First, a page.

food allergy management Archive

As we celebrate the 238th anniversary of the signing of the Declaration of Independence, I continue to think about what it means for us. Declaring our freedom takes courage. It takes strength. Guts. Conviction. Inspiration. Persistence. Hope. Faith. The word “independence” is powerful, isn’t it? It has so many important meanings for us–especially for those of us managing food allergies. Let’s Declare Our Freedom From Food Allergy Fears Last year, in the spirit of freedible.com’s independence movement, I wrote one of my favorite posts about how my family declared its independence from food allergy fears. It was a powerful post for me. It had so many levels of meaning. What my family and I did was start a tradition of writing down our fears on a piece of paper, reading them out loud, […]

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My top five most popular posts of 2014 shared helpful parenting tips as well as my vulnerabilities and thoughts about being a mama managing food allergies. My second year in the blogging arena has been educational and rewarding. From forming supportive relationships with members of the parenting and food allergy communities to staying up-to-date on the latest studies and legal issues, it has been an exciting year! My focus on the blog continues to be one of sharing my journey as a mama managing food allergies while engaging in mindful parenting. I invite you to take another look at the posts and share your thoughts!

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Halloween. All Hallows’ Eve. All Saints’ Eve. It has many names and many meanings. But what about Halloween with food allergies? For some families, with all of the candy, traditions and celebrations inherent in the holiday, Halloween is the hardest to manage. Last year, I started crafting a plan months before Halloween’s arrival. And it was one of our best holiday celebrations ever!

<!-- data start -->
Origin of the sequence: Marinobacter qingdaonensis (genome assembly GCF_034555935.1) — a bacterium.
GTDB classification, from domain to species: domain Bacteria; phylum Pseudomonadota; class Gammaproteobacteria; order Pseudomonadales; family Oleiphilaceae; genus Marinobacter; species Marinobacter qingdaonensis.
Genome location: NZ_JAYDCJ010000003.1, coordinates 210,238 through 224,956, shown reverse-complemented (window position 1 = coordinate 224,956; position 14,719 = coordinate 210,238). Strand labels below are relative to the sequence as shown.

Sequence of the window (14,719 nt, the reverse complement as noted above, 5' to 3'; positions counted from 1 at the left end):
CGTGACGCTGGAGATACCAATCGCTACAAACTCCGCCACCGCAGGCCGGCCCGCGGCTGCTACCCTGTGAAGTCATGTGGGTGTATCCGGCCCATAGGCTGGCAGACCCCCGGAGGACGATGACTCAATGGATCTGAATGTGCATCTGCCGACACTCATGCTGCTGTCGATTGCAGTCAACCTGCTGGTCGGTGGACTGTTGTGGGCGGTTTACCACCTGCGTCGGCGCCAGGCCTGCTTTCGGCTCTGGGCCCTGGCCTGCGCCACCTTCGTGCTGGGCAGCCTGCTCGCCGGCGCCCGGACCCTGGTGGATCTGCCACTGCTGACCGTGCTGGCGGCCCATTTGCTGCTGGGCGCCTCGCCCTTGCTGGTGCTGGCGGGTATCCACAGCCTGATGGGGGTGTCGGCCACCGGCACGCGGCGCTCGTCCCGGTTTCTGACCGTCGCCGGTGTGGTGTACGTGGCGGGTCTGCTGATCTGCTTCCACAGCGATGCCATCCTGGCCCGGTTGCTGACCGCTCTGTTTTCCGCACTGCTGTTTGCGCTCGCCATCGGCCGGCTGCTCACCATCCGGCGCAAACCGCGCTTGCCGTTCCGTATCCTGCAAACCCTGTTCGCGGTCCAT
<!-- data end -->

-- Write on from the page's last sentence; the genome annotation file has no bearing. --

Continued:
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As we get ready for school to begin, the anxieties inevitably surface–especially if you have food allergies or other health concerns. I can’t help but share two great back-to-school books that we’re already putting to good use: Kari Dunn Buron’s When My Worries Get Too Big! A Relaxation Book for Children Who Live With Anxiety and School Made Easier: A Kid’s Guide to Study Strategies and Anxiety-Busting Tools, by Wendy L. Moss and Robin A. Deluca-Acconi.

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Do you find yourself weeding through your inbox to find that important e-mail you were saving? Or perhaps it takes you forever to find something to wear with the clothes piled high in your closet? With the days of summer dwindling down and back-to-school organization a must, I’m getting myself and my things in order and ready for a busy and exciting fall schedule. To put it simply, we need to clear out the clutter. Here are my top five tips for clearing out the clutter.

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A team of researchers have made a huge discovery in their search for the cause of eosinophilic esophagitis (EoE), which has become a more prevalent and pervasive food allergic condition. Nature Genetics published online the study team’s findings for what it describes as “a chronic inflammatory disorder associated with allergic hypersensitivity to food.” The cause for EoE up until this point has been a complex and gray area. These findings are a wonderful first step toward answers for the many families who are suffering from this debilitating and confusing condition.

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While celebrating the 237th anniversary of the signing of our Declaration of Independence, I have been thinking a lot about its meaning. The power and courage it took our forefathers to declare our independence is nothing short of amazing and inspiring. The word “independence” has so many wonderful meanings. It got me thinking about what independence means for us. Is there anything I want or need independence from? Yes. Our food allergy fears…

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Do you need help at mealtime with a picky eater? Do you give in to junk food if it’s all your child wants? Are you managing food allergies? Do you need fun ideas for how to eat healthy? Brynn Hadler’s new e-book, 7 Ways to Your Get Children to Eat Healthy, offers creative and practical ways to change mealtime so you and your kids will want to eat healthier and will have fun while doing it.

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I’m honored to share that Food Allergy Research & Education has included writing from an article I wrote–What My Son Taught Me About Food Allergy Awareness: Think “A-E-I-O-U”–in its latest newsletter! After learning an invaluable lesson at FARE’s walk to “say FAREwell” to food allergies last fall, I started thinking about food allergy awareness in terms of A-E-I-O-U: Awareness, Education, Inclusion, Outreach and Understanding.

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